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Home > Publications > Quill > Weaving a story into a tale


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Tuesday, November 4, 2008
Weaving a story into a tale

Tom Hallman, Jr.

A couple months ago, someone tipped me off to what I knew would be a great story. I figured I had a nice Sunday feature, a narrative that might run about 50 inches or so.

As I began reporting, however, the piece morphed into a tale that spanned more than 20 years, mingling the past and the present. And instead of a single character, I had four, one who had been shot to death by a cop in 1988. Before long, I was looking at a five-part series.

I began writing, carefully crafting my opening. In a perfect world, I’d keep going — working on nothing but that story until it was polished, edited and ready to run in the paper. But that’s not how newspapers work these days. All of us are juggling features, daily stories and perhaps even looking for long-range narratives.

I got about 15 inches into the piece and was feeling great about it. Then I had to work a Sunday night police shift. I came back Monday morning, started in again. But then something else came up. I had to finish off a story for the weekly neighborhood tab. Then there was a staff meeting. Then back to the project. Oh, and then another weekend cops shift.

This week it’s been the same thing: A daily story for Wednesday, a feature for the weekly tab and getting ready to report and write features for the paper’s annual Season of Sharing section that focuses on people who need the community’s help.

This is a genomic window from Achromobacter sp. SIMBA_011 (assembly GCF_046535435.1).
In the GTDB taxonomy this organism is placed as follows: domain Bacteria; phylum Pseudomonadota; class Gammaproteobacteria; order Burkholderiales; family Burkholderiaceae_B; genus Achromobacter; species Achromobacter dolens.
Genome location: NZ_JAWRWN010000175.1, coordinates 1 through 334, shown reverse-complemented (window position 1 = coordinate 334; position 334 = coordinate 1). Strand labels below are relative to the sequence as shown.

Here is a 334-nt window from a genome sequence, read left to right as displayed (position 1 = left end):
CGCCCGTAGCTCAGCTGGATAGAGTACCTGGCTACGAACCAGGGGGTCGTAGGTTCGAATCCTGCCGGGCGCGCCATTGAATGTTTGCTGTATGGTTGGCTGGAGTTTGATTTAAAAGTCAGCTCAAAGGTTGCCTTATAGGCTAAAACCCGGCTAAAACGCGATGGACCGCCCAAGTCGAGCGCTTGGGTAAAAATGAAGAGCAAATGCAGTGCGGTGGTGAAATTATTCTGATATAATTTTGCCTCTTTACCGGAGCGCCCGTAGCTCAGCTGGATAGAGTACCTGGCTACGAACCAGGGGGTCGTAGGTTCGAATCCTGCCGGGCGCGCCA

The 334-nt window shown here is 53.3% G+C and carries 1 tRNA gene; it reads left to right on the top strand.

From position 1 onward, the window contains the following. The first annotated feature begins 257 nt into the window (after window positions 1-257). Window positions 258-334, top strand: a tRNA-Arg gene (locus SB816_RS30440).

So where did that leave the great series? Well, imagine starting a cross-country road trip without a map.

What I ended up with was a cluttered mess in my desk drawer, and in my head. I had stacks of files with notes, old prison letters and black-and-white photographs. When I had time to devote to the series, I’d plunge ahead with the writing. But it was like hitting Interstate 84, heading east and hoping to somehow get to Chicago in a few days.

Before long, I’d written three parts. I took them home over the weekend to read them. Some of the scenes were perfect, and there was some great material. But overall it lacked something that I sensed but couldn’t articulate. Then I realized that I’d gotten off the highway, lost somewhere in Boise, Idaho, because I didn’t know where I was going and why.

Here is the opening I had on Part 1:

Wild Bill Brown’s daughter and his widow met in the apartment that morning to pool their resources. They searched through purses, dug through drawers and somehow managed to scrape together $20 to buy a few gallons of gas. The women used the car — a 1993 Ford Tracer with more than 190,000 hard miles on it — only when necessary.

After handing the station’s cashier a wad of crumpled bills, Heather Brown walked back to the car. She slipped into the passenger seat and told her mother she felt queasy. The 28-year-old wasn’t sure if the lupus — a disease that causes inflammation and pain — was acting up. Maybe it was nerves. Heather had only slept three hours. Too much thinking about Wild Bill and the past.

I needed direction. So I sat down and thought about the story. Who was the main character? What was the driving force behind the character’s actions and choices? What was she seeking and why? Once I figured that out, I typed out a simple outline to keep me on track.

That allowed me to quickly pick up the story when I had time to write. I wasn’t looking for inspiration, or struggling to find the highway. I knew exactly what needed to go into the story, and what I could leave out. I wasn’t flying by my guts and the seat of my pants. I had a plan.

Here’s a portion of the outline:

Part 1.

E-mail sets things in motion. Heather must choose.

Heather faces her father’s ghost, her mother and herself.

Heather goes back to the past to understand

The night Heather’s father — Wild Bill Brown — slipped over the edge.

Here’s my revised opening:

The message that would change everything arrived unexpectedly.

Heather Brown, 28, spotted it late the first Sunday in June, just before bed. She’d logged onto her computer in her living room to check e-mail, sitting in the dark so the light wouldn’t disturb her 13-year-old son sleeping in a small bedroom to her right.

As she deleted pitches for knock-off watches and get-rich schemes, a strange subject line caught her eye: “Retirement…”

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Quill
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